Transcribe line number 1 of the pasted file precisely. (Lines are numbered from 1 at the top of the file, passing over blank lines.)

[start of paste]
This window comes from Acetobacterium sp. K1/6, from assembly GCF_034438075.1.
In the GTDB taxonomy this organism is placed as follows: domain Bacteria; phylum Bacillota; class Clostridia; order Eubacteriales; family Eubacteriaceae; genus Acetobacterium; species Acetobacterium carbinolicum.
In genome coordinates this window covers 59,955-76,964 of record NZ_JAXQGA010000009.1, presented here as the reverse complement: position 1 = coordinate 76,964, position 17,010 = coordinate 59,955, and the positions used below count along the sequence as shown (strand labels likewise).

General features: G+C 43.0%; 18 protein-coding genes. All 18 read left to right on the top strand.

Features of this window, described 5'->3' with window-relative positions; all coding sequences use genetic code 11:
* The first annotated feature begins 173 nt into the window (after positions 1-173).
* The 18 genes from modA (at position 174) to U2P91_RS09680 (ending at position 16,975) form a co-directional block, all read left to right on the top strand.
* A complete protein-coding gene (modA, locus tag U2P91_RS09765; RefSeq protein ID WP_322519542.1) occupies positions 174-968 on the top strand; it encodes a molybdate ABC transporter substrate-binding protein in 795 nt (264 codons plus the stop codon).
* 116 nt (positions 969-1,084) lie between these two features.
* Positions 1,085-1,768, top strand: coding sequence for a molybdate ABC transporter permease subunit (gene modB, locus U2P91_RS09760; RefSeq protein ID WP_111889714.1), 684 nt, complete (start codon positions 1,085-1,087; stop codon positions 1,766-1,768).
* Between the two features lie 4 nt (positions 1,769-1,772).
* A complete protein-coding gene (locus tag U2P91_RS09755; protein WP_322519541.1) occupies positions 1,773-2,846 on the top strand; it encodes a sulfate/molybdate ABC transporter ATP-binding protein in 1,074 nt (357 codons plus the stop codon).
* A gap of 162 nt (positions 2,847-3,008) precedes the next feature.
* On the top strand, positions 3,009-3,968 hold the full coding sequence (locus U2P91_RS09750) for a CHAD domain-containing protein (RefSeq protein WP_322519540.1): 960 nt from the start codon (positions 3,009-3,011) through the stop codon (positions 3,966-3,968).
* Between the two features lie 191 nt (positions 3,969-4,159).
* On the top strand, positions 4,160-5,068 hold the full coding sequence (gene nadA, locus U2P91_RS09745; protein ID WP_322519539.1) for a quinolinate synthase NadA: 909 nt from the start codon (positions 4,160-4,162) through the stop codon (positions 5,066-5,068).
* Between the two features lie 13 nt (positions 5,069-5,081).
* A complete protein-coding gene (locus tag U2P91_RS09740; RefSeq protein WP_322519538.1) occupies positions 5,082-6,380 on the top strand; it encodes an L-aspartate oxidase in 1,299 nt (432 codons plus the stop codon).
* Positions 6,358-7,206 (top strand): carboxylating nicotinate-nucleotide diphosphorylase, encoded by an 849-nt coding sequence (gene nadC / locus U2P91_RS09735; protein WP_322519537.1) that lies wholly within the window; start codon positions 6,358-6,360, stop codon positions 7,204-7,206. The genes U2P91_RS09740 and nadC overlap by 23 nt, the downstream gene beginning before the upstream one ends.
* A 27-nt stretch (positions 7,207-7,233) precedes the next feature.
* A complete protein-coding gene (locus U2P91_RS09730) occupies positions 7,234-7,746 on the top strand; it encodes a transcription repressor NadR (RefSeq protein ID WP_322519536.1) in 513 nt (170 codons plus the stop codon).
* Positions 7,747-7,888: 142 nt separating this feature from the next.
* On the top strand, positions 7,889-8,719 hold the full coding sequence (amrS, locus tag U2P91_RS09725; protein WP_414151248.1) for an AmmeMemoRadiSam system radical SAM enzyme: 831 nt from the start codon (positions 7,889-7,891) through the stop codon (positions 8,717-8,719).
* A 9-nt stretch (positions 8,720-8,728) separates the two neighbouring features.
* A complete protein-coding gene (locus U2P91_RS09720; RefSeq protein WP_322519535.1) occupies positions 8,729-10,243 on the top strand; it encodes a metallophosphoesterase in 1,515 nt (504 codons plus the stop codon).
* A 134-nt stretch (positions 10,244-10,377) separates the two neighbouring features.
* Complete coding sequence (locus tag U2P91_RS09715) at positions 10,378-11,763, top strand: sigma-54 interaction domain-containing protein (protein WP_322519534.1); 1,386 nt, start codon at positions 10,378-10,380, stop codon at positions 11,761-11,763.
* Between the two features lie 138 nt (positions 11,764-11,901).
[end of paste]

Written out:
This window comes from Acetobacterium sp. K1/6, from assembly GCF_034438075.1.